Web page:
Why Do For-Profit US Prisons Subject Detainees to Forced Labor?

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Anti-Slavery ActivistsForced LaborLaw & Policy

Last year officials at the Stewart immigration detention center put Shoaib Ahmed, a 24-year-old immigrant from Bangladesh, in solitary confinement. The reason? He encouraged other detainees to stop working.

Ahmed was only paid 50 cents per hour to work in the facility, and he was upset that his $20 paycheck had been delayed. But when he stood up for himself he was put in solitary confinement as punishment for ten days, where he had no access to other workers, only an hour of out of cell time per day, and showers only three times per week.

The Stewart detention center is operated by the United States’ largest prison corporation, CoreCivic, under a contract with Immigration and Customs Enforcement. Last year CoreCivic made a whopping $178 million.

In an op-ed for The Guardian, Ahmed’s laywer, Azadeh Shahshahani, explains that his case is just one of many:

In April, we filed a lawsuit on behalf of Shoaib Ahmed and others against CoreCivic, alleging that the prison corporation violates human trafficking laws and employs a deprivation scheme to force immigrants detained at Stewart to work for sub-minimum wages, and then threatens to punish them for refusing to work through solitary confinement or loss of access to necessities.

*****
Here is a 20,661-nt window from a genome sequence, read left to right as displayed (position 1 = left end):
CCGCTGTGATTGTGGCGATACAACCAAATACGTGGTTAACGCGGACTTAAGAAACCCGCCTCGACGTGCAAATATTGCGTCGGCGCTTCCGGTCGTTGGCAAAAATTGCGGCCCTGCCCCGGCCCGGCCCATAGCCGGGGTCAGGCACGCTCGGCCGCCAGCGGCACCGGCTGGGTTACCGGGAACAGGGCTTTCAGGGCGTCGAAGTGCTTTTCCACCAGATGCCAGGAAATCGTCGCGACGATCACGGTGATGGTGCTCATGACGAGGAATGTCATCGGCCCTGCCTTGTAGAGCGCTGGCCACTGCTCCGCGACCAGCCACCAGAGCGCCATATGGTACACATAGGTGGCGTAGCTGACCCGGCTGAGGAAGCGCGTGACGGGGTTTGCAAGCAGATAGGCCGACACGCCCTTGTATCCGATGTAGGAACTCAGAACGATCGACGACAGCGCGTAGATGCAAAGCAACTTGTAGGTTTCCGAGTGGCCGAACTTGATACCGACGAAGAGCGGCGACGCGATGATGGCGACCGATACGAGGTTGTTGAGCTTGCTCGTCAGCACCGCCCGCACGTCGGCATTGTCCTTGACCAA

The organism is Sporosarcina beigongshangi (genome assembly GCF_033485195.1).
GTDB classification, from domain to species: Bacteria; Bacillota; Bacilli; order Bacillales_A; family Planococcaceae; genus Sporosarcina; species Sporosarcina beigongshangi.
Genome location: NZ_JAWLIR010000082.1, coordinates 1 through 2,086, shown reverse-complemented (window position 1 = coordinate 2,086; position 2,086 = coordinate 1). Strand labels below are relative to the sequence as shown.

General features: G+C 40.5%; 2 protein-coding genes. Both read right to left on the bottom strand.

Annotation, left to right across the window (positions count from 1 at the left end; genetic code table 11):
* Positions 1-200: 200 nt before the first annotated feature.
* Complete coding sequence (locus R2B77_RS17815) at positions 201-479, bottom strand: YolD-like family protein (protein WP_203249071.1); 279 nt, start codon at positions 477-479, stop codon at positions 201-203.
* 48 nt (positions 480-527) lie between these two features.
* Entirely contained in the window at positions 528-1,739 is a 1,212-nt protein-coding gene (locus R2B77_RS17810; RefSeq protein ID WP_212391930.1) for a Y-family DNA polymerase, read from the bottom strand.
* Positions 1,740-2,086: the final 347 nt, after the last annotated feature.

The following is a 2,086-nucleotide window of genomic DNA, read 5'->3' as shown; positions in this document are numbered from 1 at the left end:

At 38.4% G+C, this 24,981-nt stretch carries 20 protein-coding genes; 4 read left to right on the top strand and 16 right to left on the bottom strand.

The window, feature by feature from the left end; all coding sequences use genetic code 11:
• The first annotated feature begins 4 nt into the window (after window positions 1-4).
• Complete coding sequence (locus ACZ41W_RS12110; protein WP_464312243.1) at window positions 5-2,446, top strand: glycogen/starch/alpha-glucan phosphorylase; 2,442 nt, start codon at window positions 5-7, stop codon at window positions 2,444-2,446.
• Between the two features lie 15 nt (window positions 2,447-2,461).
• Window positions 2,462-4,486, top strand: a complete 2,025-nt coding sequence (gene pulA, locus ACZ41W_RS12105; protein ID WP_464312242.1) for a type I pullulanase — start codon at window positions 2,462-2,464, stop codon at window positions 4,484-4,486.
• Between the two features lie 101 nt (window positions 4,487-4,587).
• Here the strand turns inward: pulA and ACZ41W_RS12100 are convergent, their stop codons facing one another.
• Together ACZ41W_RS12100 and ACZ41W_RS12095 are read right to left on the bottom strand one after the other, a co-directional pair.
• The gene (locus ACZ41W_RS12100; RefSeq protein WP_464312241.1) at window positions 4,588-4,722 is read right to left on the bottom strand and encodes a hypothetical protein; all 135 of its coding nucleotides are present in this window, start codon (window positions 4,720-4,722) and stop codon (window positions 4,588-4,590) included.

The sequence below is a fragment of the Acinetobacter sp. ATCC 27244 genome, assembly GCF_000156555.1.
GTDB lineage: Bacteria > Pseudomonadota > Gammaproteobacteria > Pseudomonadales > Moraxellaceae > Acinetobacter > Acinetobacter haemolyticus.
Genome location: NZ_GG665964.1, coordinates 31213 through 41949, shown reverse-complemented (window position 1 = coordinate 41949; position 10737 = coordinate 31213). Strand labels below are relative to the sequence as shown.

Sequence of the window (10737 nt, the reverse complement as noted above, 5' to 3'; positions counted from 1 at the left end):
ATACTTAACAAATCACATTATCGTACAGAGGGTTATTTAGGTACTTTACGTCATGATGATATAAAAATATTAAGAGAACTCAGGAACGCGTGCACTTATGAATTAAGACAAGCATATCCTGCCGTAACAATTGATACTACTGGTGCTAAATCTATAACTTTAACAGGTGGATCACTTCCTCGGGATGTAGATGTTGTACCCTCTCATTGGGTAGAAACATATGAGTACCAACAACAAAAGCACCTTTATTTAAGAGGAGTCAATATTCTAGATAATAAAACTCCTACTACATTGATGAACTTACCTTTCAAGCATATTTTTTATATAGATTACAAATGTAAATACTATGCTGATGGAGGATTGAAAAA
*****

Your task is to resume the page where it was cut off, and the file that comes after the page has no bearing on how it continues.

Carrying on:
A lawsuit against Geo Group, another prison corporation, is moving forward for using similar practices at the Aurora Detention Center in Colorado, violating the Trafficking Victims Protection Act.

Stewart relies on the labor of detained immigrants to keep the cooking and cleaning and other basic operations going. How convenient and profitable for the largest and wealthiest prison corporation to exploit detained immigrant labor rather than hire regularly waged employees.

Some officials and politicians depict the labor program in these detention centers as “voluntary” so that it is seen as legal under the 13th amendment of the US constitution. Yet as seen in Ahmed’s case, there are punishments are those who do not “volunteer” to work.

In fact, 18 Republican lawmakers sent a letter to Attorney General Jeff Sessions, ICE, and the Department of Labor asking them to help the private prison company Geo Group defend itself against the forced labor lawsuits. They wrote that the labor program “reduces the negative impact of confinement through decreased idleness, improved morale, and [leads to] fewer disciplinary incidents.”

This political backing should not be surprising, however, as CoreCivic gave $295,642 in federal political contributions during the 2016 election cycle — 96% of which went to Republicans, including those who signed the letter defending the private prison labor scheme.

Shahshahani argues this must come to an end. “Prison corporations that have for years enriched themselves by exploiting detained immigrant labor should be held accountable. So should the politicians who support this inhumane and illegal scheme,” she writes.

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